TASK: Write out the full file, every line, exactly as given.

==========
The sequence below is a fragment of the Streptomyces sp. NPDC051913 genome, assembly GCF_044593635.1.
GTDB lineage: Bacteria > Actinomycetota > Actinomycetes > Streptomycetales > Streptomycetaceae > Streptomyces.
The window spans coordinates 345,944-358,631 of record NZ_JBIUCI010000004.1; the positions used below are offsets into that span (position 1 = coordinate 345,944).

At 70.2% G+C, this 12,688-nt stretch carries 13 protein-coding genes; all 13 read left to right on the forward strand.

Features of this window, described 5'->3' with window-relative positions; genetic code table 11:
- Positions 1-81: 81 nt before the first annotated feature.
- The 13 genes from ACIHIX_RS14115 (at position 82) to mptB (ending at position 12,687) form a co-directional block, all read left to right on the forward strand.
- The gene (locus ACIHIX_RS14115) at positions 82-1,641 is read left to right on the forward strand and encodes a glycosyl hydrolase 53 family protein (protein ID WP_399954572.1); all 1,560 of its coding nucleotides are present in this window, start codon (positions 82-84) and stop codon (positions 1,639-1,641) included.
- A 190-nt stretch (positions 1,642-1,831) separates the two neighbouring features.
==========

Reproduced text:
The sequence below is a fragment of the Streptomyces sp. NPDC051913 genome, assembly GCF_044593635.1.
GTDB lineage: Bacteria > Actinomycetota > Actinomycetes > Streptomycetales > Streptomycetaceae > Streptomyces.
The window spans coordinates 345,944-358,631 of record NZ_JBIUCI010000004.1; the positions used below are offsets into that span (position 1 = coordinate 345,944).

At 70.2% G+C, this 12,688-nt stretch carries 13 protein-coding genes; all 13 read left to right on the forward strand.

Features of this window, described 5'->3' with window-relative positions; genetic code table 11:
- Positions 1-81: 81 nt before the first annotated feature.
- The 13 genes from ACIHIX_RS14115 (at position 82) to mptB (ending at position 12,687) form a co-directional block, all read left to right on the forward strand.
- The gene (locus ACIHIX_RS14115) at positions 82-1,641 is read left to right on the forward strand and encodes a glycosyl hydrolase 53 family protein (protein ID WP_399954572.1); all 1,560 of its coding nucleotides are present in this window, start codon (positions 82-84) and stop codon (positions 1,639-1,641) included.
- A 190-nt stretch (positions 1,642-1,831) separates the two neighbouring features.